Rosenstein alerted White House two weeks ago on Kushner clearance issues: report

Deputy Attorney General Rod RosensteinRod Jay RosensteinOvernight Cybersecurity: Lawyer charged in Mueller probe pleads guilty to lying | Sessions launches cyber task force | White House tallies economic impact of cyber crime Sessions creates cyber task force to study election interference Dopey Russian ads didn't swing voters — federal coverups did MORE warned White House officials two weeks ago of additional issues with senior White House aide Jared KushnerJared Corey KushnerKushner resisting giving up top access amid scrutiny over security clearances: report Kelly says he has 'full confidence' in Kushner on foreign policy White House: Security clearance review won't affect Kushner MORE's security clearance that would further delay his application, The Washington Post reported Friday.

Rosenstein allegedly spoke with White House counsel Don McGahn on Feb. 9, telling him that additional information was required from Kushner that would cause further delays for President TrumpDonald John TrumpAccuser says Trump should be afraid of the truth Woman behind pro-Trump Facebook page denies being influenced by Russians Shulkin says he has White House approval to root out 'subversion' at VA MORE's son-in-law, who has been using a temporary security clearance since joining the White House.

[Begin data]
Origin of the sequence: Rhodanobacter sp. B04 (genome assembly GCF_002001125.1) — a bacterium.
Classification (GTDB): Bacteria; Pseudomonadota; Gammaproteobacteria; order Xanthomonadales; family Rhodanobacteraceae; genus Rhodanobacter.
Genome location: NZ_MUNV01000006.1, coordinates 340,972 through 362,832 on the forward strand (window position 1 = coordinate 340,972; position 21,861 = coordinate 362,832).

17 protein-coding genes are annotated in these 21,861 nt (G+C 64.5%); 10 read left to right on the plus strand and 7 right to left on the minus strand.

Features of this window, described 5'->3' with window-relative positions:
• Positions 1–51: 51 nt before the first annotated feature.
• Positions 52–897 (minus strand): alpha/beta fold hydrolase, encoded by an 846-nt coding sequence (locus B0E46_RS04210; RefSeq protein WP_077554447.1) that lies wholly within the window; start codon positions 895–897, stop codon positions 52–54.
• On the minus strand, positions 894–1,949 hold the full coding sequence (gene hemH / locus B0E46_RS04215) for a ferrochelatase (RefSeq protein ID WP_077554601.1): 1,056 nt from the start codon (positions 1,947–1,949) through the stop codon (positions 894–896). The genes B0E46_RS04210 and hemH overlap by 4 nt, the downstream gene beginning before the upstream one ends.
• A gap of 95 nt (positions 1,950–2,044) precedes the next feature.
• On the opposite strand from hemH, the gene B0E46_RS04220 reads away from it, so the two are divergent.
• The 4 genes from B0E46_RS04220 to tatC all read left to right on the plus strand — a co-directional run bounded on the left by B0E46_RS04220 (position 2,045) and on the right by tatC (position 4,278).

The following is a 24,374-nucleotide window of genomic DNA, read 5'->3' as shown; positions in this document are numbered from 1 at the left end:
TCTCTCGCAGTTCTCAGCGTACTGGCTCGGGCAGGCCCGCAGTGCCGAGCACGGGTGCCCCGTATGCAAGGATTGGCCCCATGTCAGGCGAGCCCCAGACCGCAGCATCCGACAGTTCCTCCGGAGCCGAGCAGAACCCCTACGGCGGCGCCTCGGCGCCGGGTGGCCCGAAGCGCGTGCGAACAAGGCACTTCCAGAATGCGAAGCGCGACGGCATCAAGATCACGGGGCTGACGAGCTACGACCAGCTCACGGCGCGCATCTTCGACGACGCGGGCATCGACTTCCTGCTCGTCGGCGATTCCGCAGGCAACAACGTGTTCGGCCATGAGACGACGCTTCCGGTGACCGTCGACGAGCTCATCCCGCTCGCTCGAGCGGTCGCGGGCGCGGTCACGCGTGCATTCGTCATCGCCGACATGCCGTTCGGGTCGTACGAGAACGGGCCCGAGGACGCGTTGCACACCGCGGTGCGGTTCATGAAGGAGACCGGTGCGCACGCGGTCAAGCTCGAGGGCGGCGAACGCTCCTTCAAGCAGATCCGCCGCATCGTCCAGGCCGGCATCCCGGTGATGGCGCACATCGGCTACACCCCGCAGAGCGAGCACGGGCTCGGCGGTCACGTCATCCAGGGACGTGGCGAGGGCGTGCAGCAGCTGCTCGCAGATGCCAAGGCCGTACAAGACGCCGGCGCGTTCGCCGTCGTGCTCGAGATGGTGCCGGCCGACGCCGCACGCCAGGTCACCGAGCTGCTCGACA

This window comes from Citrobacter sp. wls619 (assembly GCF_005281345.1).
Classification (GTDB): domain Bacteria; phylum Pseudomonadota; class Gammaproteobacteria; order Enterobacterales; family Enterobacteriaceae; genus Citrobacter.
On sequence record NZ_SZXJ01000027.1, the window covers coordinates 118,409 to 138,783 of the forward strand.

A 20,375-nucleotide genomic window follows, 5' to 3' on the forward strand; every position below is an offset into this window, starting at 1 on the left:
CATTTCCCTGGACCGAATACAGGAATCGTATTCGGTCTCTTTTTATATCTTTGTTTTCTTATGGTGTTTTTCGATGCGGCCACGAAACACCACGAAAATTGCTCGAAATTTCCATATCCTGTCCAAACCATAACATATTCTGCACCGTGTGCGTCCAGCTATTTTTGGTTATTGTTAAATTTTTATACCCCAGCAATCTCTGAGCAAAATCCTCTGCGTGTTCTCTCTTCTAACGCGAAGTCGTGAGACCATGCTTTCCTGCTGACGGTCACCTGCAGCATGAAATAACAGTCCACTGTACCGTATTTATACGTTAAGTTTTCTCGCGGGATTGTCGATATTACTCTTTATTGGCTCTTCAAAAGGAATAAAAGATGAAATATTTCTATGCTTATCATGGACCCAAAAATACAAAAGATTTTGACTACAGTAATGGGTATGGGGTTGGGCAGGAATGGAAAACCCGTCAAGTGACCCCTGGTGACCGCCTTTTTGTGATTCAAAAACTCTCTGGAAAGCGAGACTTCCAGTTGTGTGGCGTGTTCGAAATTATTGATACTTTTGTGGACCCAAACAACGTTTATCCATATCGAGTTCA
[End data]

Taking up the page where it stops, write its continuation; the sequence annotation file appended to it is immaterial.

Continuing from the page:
A spokeswoman for the Justice Department told the Post that Rosenstein did not explain to McGahn what new information the Justice Department had obtained or what new investigation needed to occur.

“The deputy attorney general has not referenced to the White House any specific concerns relating to this individual’s security clearance process,” Sarah Isgur Flores said.

The call from Rosenstein came a week before White House chief of staff John KellyJohn Francis KellyMORE announced that those officials working in the White House on temporary clearances, including Kushner, would no longer be able to view top-secret information until their security checks are finalized.


The policy change came amid an uproar over ousted White House staff secretary Rob Porter, who allegedly was allowed to handle classified information despite an FBI background check that found credible accusations of domestic abuse.

Porter resigned on Feb. 7, the same week multiple news outlets ran stories in which both of his ex-wives accused him of physical abuse, including one who offered a photo of a black eye she says he gave her. 

CNN reported one week later that more than 100 White House staffers were operating on temporary security clearances as late as November. 

Trump said Friday that he would allow Kelly to make the final decision on Kushner's security clearance, despite it being within his power to let the senior adviser continue working without one.

“Gen. Kelly respects Jared a lot,” Trump said. 

“I will let Gen. Kelly make that decision,” he added. “And he's going to do what's right for the country. And I have no doubt he will make the right decision.”